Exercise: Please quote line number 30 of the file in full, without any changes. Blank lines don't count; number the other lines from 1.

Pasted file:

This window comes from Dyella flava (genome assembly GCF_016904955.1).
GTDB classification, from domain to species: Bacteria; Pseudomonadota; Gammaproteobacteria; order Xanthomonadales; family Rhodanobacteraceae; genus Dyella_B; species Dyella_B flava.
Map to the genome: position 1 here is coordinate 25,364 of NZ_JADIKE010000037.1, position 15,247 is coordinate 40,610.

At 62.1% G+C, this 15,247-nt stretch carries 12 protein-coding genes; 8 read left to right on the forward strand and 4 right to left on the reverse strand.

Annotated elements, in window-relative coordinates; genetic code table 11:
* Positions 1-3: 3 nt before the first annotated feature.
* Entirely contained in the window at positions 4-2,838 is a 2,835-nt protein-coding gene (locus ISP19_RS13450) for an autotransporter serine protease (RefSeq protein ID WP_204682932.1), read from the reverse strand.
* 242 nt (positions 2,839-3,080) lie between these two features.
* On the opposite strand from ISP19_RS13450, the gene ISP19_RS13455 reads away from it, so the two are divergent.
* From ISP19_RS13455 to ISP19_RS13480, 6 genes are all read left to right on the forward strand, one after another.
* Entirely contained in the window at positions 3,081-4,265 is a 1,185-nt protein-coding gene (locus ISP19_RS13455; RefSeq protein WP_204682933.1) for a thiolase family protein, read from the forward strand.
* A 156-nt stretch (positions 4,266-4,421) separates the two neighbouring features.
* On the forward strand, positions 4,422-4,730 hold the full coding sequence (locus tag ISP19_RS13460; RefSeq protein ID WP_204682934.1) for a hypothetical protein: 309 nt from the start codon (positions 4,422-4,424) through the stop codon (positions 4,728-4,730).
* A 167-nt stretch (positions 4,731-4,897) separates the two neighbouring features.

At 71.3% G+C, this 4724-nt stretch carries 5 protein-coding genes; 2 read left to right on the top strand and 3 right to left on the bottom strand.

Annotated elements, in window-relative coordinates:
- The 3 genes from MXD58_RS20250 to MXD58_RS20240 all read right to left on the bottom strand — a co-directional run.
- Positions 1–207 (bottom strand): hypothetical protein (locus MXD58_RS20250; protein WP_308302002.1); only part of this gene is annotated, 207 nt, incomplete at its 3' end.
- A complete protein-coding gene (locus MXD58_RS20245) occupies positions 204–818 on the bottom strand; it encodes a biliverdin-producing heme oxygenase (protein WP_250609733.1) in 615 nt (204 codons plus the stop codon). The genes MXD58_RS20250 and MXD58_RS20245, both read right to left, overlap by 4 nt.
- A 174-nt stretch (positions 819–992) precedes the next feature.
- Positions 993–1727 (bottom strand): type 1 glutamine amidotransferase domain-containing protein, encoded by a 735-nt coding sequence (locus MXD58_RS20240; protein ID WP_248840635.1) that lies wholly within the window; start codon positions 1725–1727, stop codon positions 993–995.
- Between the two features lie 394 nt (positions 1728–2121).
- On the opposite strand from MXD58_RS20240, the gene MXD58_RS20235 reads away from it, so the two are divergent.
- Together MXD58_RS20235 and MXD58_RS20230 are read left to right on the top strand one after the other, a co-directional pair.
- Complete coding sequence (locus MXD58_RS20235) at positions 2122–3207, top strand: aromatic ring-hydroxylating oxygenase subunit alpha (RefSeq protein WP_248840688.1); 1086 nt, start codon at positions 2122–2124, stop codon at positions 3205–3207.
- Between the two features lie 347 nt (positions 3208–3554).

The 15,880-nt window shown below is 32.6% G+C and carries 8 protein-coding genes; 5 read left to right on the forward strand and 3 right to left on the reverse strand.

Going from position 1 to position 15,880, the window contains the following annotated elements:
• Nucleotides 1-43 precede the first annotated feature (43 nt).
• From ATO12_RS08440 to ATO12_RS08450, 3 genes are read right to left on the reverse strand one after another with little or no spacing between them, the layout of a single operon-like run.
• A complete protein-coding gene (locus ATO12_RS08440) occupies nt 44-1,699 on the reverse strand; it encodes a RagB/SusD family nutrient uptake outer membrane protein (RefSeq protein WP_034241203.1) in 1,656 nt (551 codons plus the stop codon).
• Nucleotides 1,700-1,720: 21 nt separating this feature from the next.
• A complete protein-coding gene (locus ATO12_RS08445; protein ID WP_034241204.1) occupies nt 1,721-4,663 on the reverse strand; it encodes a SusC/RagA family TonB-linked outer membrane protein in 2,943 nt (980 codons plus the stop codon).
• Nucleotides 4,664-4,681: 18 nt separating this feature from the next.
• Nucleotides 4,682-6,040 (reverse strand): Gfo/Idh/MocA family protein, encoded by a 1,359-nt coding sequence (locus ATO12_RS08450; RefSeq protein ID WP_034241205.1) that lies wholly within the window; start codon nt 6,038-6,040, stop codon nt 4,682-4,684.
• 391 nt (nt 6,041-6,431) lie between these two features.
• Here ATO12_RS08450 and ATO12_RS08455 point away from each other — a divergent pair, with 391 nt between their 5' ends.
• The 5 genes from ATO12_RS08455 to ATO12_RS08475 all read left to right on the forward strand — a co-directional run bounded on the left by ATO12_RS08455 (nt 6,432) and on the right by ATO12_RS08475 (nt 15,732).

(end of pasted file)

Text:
• From ATO12_RS08440 to ATO12_RS08450, 3 genes are read right to left on the reverse strand one after another with little or no spacing between them, the layout of a single operon-like run.